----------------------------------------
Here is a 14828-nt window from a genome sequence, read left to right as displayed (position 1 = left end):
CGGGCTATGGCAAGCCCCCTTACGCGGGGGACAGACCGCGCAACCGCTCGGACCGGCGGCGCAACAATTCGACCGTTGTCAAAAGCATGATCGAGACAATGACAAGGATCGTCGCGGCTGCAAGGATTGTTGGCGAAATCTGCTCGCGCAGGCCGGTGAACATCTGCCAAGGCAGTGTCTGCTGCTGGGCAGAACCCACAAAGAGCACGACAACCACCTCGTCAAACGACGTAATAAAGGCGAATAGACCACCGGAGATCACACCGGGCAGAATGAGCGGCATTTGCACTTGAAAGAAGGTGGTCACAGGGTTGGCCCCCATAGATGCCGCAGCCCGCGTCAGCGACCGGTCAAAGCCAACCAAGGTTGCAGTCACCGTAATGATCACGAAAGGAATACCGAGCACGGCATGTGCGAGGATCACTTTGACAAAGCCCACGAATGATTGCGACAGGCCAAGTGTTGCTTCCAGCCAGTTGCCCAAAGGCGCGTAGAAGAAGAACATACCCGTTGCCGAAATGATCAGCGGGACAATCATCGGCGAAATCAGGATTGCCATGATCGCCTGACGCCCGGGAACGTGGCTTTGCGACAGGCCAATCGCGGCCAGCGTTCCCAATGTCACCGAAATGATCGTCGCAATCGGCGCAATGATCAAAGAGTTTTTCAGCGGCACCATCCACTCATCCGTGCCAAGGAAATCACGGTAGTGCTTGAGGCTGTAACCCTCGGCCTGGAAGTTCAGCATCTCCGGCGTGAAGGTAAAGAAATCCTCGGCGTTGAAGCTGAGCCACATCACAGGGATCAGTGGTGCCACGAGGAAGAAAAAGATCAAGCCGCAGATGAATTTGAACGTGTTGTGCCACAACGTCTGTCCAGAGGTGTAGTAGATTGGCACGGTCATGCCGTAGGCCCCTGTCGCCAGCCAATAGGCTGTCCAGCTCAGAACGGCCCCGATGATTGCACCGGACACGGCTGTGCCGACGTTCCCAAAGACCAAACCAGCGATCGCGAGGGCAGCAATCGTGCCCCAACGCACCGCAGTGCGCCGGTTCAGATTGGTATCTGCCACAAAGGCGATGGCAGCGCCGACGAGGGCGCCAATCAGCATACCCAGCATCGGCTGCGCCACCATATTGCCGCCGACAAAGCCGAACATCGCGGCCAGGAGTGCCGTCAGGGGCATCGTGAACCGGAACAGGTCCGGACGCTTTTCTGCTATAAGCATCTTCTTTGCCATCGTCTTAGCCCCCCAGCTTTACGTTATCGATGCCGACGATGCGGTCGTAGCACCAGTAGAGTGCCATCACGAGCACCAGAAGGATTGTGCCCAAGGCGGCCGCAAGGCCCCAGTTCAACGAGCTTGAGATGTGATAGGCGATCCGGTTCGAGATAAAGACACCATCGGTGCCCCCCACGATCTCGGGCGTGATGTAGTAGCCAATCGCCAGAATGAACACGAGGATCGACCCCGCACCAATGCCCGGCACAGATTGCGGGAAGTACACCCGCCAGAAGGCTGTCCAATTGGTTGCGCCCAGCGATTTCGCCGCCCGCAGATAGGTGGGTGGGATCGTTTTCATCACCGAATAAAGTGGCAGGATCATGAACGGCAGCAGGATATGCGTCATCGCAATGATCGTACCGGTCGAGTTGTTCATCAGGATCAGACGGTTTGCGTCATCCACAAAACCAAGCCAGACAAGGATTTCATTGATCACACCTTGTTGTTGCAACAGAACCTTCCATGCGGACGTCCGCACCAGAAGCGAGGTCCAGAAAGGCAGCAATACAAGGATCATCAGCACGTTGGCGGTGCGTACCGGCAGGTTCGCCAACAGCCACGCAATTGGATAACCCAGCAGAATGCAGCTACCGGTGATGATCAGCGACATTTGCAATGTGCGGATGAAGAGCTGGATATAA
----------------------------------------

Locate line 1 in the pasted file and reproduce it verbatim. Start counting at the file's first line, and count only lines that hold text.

Here is a 14828-nt window from a genome sequence, read left to right as displayed (position 1 = left end):